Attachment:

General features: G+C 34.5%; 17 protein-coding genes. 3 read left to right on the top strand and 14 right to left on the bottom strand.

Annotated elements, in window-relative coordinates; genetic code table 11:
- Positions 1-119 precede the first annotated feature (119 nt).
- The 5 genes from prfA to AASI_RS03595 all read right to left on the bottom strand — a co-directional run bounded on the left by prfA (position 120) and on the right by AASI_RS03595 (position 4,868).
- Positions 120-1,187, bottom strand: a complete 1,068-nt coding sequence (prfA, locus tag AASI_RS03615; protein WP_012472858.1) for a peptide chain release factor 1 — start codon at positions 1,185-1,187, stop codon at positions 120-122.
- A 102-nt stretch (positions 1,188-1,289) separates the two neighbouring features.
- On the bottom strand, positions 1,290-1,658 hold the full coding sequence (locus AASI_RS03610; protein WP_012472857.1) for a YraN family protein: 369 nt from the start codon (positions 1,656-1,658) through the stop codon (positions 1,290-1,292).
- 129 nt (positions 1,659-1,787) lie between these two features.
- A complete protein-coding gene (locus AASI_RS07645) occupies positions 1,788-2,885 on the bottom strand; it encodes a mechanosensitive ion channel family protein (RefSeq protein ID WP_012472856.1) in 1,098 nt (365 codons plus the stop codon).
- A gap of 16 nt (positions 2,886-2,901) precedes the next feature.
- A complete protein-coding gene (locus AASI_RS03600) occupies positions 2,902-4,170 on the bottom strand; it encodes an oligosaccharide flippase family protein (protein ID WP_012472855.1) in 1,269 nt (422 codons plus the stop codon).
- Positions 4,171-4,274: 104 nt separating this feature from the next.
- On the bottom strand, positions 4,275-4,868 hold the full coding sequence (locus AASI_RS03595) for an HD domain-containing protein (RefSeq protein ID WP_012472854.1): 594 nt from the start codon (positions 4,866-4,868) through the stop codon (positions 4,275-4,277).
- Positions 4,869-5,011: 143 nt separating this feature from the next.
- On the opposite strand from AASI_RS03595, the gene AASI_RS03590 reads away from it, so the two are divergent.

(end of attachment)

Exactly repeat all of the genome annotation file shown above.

General features: G+C 34.5%; 17 protein-coding genes. 3 read left to right on the top strand and 14 right to left on the bottom strand.

Annotated elements, in window-relative coordinates; genetic code table 11:
- Positions 1-119 precede the first annotated feature (119 nt).
- The 5 genes from prfA to AASI_RS03595 all read right to left on the bottom strand — a co-directional run bounded on the left by prfA (position 120) and on the right by AASI_RS03595 (position 4,868).
- Positions 120-1,187, bottom strand: a complete 1,068-nt coding sequence (prfA, locus tag AASI_RS03615; protein WP_012472858.1) for a peptide chain release factor 1 — start codon at positions 1,185-1,187, stop codon at positions 120-122.
- A 102-nt stretch (positions 1,188-1,289) separates the two neighbouring features.
- On the bottom strand, positions 1,290-1,658 hold the full coding sequence (locus AASI_RS03610; protein WP_012472857.1) for a YraN family protein: 369 nt from the start codon (positions 1,656-1,658) through the stop codon (positions 1,290-1,292).
- 129 nt (positions 1,659-1,787) lie between these two features.
- A complete protein-coding gene (locus AASI_RS07645) occupies positions 1,788-2,885 on the bottom strand; it encodes a mechanosensitive ion channel family protein (RefSeq protein ID WP_012472856.1) in 1,098 nt (365 codons plus the stop codon).
- A gap of 16 nt (positions 2,886-2,901) precedes the next feature.
- A complete protein-coding gene (locus AASI_RS03600) occupies positions 2,902-4,170 on the bottom strand; it encodes an oligosaccharide flippase family protein (protein ID WP_012472855.1) in 1,269 nt (422 codons plus the stop codon).
- Positions 4,171-4,274: 104 nt separating this feature from the next.
- On the bottom strand, positions 4,275-4,868 hold the full coding sequence (locus AASI_RS03595) for an HD domain-containing protein (RefSeq protein ID WP_012472854.1): 594 nt from the start codon (positions 4,866-4,868) through the stop codon (positions 4,275-4,277).
- Positions 4,869-5,011: 143 nt separating this feature from the next.
- On the opposite strand from AASI_RS03595, the gene AASI_RS03590 reads away from it, so the two are divergent.